What! shall that sudden blade
Leap out no more?
No more thy hand be laid
Upon the sword-hilt smiting sore?
O for another such
The charger's rein to clutch, —
One equal voice to summon victory.
Sounding thy battle-cry,
Brave darling of the soldiers' choice!
Would there were one more voice!
O gallant charge, too bold!
O fierce, imperious greed
To pierce the clouds that in their darkness hold
Slaughter of man and steed!
Now, stark and cold.
Among thy fallen braves thou liest,
And even with thy blood defiest
The wolfish foe:
But ah, thou liest low,
And all our birthday song is hushed indeed!
Young lion of the plain,
Thou of the tawny mane!
Hotly the soldiers' hearts shall beat.
Their mouths thy death repeat.
Their vengeance seek the trail again
Where thy red doomsmen be;
But on the charge no more shall stream
Thy hair, — no more thy sabre gleam, —
No more ring out thy battle-shout.
Thy cry of victory!
Not when a hero falls
The sound a world appalls:
For while we plant his cross
There is a glory, even in the loss:
But when some craven heart
From honor dares to part,
Then, then, the groan, the blanching cheek,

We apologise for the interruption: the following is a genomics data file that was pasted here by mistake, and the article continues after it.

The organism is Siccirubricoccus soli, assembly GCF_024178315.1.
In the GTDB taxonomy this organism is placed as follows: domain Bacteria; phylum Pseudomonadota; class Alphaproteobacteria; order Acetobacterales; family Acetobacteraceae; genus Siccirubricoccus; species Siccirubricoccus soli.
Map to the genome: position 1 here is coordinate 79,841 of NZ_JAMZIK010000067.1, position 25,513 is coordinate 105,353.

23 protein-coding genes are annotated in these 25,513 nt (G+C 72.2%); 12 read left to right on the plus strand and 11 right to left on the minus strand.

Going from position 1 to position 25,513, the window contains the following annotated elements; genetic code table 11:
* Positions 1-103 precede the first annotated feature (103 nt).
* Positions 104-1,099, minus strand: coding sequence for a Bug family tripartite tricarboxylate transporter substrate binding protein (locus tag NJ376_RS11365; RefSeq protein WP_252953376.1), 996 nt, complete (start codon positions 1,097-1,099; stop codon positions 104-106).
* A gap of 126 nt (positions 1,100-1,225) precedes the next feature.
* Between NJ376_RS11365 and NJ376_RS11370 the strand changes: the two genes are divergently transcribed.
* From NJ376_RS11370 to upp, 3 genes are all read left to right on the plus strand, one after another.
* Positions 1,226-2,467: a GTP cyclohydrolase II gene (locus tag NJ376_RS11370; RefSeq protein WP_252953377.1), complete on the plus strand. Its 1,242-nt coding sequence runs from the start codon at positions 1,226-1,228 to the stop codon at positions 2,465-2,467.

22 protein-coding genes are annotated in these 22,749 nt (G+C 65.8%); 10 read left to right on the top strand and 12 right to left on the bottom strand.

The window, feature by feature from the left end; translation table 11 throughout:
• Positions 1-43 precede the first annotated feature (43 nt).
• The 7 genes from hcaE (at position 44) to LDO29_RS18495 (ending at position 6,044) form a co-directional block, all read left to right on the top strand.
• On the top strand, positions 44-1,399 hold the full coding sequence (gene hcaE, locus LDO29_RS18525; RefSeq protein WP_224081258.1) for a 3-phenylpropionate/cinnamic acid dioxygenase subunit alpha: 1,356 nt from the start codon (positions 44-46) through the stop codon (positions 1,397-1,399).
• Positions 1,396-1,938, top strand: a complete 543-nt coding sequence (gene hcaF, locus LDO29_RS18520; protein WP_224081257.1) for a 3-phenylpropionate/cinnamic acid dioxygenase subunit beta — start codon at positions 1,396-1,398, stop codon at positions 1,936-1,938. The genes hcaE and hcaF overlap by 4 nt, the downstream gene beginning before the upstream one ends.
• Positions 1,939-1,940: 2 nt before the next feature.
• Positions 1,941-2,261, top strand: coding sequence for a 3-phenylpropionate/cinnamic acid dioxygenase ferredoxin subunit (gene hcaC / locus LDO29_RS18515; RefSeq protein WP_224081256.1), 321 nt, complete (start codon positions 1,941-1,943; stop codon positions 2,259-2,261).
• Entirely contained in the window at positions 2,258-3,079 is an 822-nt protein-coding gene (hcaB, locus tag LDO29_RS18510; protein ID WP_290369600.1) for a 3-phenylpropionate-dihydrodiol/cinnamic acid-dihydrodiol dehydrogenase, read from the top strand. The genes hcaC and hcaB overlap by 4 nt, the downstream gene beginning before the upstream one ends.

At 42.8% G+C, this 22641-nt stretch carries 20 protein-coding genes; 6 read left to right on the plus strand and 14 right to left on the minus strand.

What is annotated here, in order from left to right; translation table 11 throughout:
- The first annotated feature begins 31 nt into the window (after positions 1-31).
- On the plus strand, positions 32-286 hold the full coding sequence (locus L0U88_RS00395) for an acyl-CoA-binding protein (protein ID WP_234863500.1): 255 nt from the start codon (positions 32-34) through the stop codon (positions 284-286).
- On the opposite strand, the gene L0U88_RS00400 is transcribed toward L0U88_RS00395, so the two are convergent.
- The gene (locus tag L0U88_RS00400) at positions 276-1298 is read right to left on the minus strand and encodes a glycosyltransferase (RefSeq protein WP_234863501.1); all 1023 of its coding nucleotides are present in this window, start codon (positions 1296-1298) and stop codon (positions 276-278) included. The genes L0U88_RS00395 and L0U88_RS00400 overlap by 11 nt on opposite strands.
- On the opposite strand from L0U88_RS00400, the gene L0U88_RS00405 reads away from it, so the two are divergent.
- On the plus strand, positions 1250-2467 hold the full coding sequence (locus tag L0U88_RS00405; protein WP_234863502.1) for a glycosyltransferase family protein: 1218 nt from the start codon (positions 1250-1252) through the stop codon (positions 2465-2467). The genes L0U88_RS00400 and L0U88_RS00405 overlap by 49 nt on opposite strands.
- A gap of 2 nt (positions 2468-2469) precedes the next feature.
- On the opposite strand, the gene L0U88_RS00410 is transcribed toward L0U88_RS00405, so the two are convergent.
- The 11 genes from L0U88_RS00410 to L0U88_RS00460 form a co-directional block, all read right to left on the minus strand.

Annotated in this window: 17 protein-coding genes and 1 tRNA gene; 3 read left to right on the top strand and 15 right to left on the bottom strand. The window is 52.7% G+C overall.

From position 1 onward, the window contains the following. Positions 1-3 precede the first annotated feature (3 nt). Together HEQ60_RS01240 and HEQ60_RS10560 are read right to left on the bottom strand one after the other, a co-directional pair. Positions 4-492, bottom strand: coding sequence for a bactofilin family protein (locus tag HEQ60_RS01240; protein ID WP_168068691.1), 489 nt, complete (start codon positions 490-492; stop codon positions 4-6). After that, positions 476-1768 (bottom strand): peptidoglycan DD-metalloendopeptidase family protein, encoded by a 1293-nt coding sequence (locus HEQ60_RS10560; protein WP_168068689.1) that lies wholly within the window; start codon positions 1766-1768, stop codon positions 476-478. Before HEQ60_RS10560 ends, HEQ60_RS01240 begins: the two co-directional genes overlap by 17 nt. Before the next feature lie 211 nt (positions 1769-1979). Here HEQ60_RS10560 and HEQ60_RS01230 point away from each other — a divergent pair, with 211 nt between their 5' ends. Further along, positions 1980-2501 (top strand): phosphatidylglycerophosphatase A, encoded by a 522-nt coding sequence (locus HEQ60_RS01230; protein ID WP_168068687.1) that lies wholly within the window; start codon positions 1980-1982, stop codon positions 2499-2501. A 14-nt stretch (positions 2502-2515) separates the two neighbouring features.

And men in whispers speak.
Nor kith nor country dare reclaim
From the black depths his name.
Thou, wild young warrior, rest.
By all the prairie winds caressed!
Swift was thy dying pang;
Even as the war-cry rang
Thy deathless spirit mounted high
And sought Columbia's sky: —
There, to the northward far,
Shines a new star,
And from it blazes down
The light of thy renown!
June 25, 2011
Battle of the Little Bighorn (Montana), when combined forces of Native Americans fought against the 7th Cavalry Regiment led by George Armstrong Custer. It did not end well for Custer and his troops and the incident has been nicknamed "Custer's Last Stand." It inspired several poetic tributes, including "Custer" by poet, critic and copyright advocate Edmund Clarence Stedman: